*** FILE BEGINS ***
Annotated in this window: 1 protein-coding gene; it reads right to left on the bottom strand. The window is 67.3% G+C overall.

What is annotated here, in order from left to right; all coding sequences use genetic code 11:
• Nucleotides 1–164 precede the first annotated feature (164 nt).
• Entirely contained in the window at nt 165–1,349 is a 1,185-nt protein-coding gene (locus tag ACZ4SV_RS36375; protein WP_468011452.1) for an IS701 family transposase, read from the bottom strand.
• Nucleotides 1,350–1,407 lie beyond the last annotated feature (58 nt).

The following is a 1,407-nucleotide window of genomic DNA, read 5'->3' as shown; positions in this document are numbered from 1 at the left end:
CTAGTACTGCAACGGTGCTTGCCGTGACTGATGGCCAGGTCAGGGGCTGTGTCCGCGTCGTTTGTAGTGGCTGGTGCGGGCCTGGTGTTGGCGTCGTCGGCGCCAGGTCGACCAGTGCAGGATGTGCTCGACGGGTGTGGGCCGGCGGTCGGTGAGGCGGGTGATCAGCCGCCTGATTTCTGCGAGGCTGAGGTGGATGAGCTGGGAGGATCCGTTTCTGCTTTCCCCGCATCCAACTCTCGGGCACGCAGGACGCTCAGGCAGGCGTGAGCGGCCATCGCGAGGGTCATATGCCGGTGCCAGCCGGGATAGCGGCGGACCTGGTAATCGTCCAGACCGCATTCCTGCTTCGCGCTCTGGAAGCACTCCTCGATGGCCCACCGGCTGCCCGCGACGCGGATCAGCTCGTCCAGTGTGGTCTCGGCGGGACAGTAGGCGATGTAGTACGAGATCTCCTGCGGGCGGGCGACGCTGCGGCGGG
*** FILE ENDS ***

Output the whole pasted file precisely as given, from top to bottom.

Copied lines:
Annotated in this window: 1 protein-coding gene; it reads right to left on the bottom strand. The window is 67.3% G+C overall.

What is annotated here, in order from left to right; all coding sequences use genetic code 11:
• Nucleotides 1–164 precede the first annotated feature (164 nt).
• Entirely contained in the window at nt 165–1,349 is a 1,185-nt protein-coding gene (locus tag ACZ4SV_RS36375; protein WP_468011452.1) for an IS701 family transposase, read from the bottom strand.
• Nucleotides 1,350–1,407 lie beyond the last annotated feature (58 nt).

The following is a 1,407-nucleotide window of genomic DNA, read 5'->3' as shown; positions in this document are numbered from 1 at the left end:
CTAGTACTGCAACGGTGCTTGCCGTGACTGATGGCCAGGTCAGGGGCTGTGTCCGCGTCGTTTGTAGTGGCTGGTGCGGGCCTGGTGTTGGCGTCGTCGGCGCCAGGTCGACCAGTGCAGGATGTGCTCGACGGGTGTGGGCCGGCGGTCGGTGAGGCGGGTGATCAGCCGCCTGATTTCTGCGAGGCTGAGGTGGATGAGCTGGGAGGATCCGTTTCTGCTTTCCCCGCATCCAACTCTCGGGCACGCAGGACGCTCAGGCAGGCGTGAGCGGCCATCGCGAGGGTCATATGCCGGTGCCAGCCGGGATAGCGGCGGACCTGGTAATCGTCCAGACCGCATTCCTGCTTCGCGCTCTGGAAGCACTCCTCGATGGCCCACCGGCTGCCCGCGACGCGGATCAGCTCGTCCAGTGTGGTCTCGGCGGGACAGTAGGCGATGTAGTACGAGATCTCCTGCGGGCGGGCGACGCTGCGGCGGG